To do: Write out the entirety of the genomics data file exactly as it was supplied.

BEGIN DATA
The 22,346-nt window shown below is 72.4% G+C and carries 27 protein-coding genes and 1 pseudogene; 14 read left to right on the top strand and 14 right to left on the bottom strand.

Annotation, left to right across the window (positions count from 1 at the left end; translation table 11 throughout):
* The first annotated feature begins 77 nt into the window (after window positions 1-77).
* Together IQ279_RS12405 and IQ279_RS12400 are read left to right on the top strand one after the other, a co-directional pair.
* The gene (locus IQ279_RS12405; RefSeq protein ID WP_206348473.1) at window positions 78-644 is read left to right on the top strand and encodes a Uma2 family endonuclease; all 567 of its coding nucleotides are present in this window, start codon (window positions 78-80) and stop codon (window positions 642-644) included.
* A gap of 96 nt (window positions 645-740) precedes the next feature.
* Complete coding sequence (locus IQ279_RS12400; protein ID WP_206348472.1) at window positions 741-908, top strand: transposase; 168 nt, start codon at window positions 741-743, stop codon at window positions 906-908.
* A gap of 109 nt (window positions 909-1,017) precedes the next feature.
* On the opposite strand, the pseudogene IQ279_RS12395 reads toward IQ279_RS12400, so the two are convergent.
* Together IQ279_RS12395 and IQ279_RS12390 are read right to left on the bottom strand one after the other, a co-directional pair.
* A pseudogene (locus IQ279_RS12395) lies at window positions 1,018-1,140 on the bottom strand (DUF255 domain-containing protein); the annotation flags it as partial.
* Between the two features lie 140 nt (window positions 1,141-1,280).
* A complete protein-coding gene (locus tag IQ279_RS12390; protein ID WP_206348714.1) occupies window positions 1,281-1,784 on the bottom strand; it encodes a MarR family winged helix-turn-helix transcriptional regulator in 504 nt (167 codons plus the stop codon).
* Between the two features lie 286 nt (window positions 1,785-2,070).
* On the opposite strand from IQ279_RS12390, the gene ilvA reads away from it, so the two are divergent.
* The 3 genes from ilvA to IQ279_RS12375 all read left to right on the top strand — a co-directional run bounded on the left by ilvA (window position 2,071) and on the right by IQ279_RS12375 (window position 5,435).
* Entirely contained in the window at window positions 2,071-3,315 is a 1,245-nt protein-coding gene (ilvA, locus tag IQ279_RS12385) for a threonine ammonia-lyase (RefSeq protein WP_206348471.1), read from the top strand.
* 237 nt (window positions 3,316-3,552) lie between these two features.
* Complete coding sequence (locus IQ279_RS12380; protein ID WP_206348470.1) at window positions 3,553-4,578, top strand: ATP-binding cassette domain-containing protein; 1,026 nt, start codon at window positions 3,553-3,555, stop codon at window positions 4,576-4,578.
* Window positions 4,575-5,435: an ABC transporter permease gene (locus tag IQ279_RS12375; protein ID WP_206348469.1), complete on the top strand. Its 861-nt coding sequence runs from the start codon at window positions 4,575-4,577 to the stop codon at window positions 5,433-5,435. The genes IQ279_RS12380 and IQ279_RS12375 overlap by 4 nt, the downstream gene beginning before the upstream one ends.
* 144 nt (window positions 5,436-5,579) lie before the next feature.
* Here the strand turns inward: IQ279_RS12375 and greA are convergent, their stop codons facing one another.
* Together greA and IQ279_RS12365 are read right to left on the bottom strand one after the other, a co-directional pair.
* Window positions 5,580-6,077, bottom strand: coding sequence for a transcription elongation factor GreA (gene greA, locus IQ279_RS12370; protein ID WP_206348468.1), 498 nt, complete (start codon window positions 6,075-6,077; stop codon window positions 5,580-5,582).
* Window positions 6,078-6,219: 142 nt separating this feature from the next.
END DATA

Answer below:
The 22,346-nt window shown below is 72.4% G+C and carries 27 protein-coding genes and 1 pseudogene; 14 read left to right on the top strand and 14 right to left on the bottom strand.

Annotation, left to right across the window (positions count from 1 at the left end; translation table 11 throughout):
* The first annotated feature begins 77 nt into the window (after window positions 1-77).
* Together IQ279_RS12405 and IQ279_RS12400 are read left to right on the top strand one after the other, a co-directional pair.
* The gene (locus IQ279_RS12405; RefSeq protein ID WP_206348473.1) at window positions 78-644 is read left to right on the top strand and encodes a Uma2 family endonuclease; all 567 of its coding nucleotides are present in this window, start codon (window positions 78-80) and stop codon (window positions 642-644) included.
* A gap of 96 nt (window positions 645-740) precedes the next feature.
* Complete coding sequence (locus IQ279_RS12400; protein ID WP_206348472.1) at window positions 741-908, top strand: transposase; 168 nt, start codon at window positions 741-743, stop codon at window positions 906-908.
* A gap of 109 nt (window positions 909-1,017) precedes the next feature.
* On the opposite strand, the pseudogene IQ279_RS12395 reads toward IQ279_RS12400, so the two are convergent.
* Together IQ279_RS12395 and IQ279_RS12390 are read right to left on the bottom strand one after the other, a co-directional pair.
* A pseudogene (locus IQ279_RS12395) lies at window positions 1,018-1,140 on the bottom strand (DUF255 domain-containing protein); the annotation flags it as partial.
* Between the two features lie 140 nt (window positions 1,141-1,280).
* A complete protein-coding gene (locus tag IQ279_RS12390; protein ID WP_206348714.1) occupies window positions 1,281-1,784 on the bottom strand; it encodes a MarR family winged helix-turn-helix transcriptional regulator in 504 nt (167 codons plus the stop codon).
* Between the two features lie 286 nt (window positions 1,785-2,070).
* On the opposite strand from IQ279_RS12390, the gene ilvA reads away from it, so the two are divergent.
* The 3 genes from ilvA to IQ279_RS12375 all read left to right on the top strand — a co-directional run bounded on the left by ilvA (window position 2,071) and on the right by IQ279_RS12375 (window position 5,435).
* Entirely contained in the window at window positions 2,071-3,315 is a 1,245-nt protein-coding gene (ilvA, locus tag IQ279_RS12385) for a threonine ammonia-lyase (RefSeq protein WP_206348471.1), read from the top strand.
* 237 nt (window positions 3,316-3,552) lie between these two features.
* Complete coding sequence (locus IQ279_RS12380; protein ID WP_206348470.1) at window positions 3,553-4,578, top strand: ATP-binding cassette domain-containing protein; 1,026 nt, start codon at window positions 3,553-3,555, stop codon at window positions 4,576-4,578.
* Window positions 4,575-5,435: an ABC transporter permease gene (locus tag IQ279_RS12375; protein ID WP_206348469.1), complete on the top strand. Its 861-nt coding sequence runs from the start codon at window positions 4,575-4,577 to the stop codon at window positions 5,433-5,435. The genes IQ279_RS12380 and IQ279_RS12375 overlap by 4 nt, the downstream gene beginning before the upstream one ends.
* 144 nt (window positions 5,436-5,579) lie before the next feature.
* Here the strand turns inward: IQ279_RS12375 and greA are convergent, their stop codons facing one another.
* Together greA and IQ279_RS12365 are read right to left on the bottom strand one after the other, a co-directional pair.
* Window positions 5,580-6,077, bottom strand: coding sequence for a transcription elongation factor GreA (gene greA, locus IQ279_RS12370; protein ID WP_206348468.1), 498 nt, complete (start codon window positions 6,075-6,077; stop codon window positions 5,580-5,582).
* Window positions 6,078-6,219: 142 nt separating this feature from the next.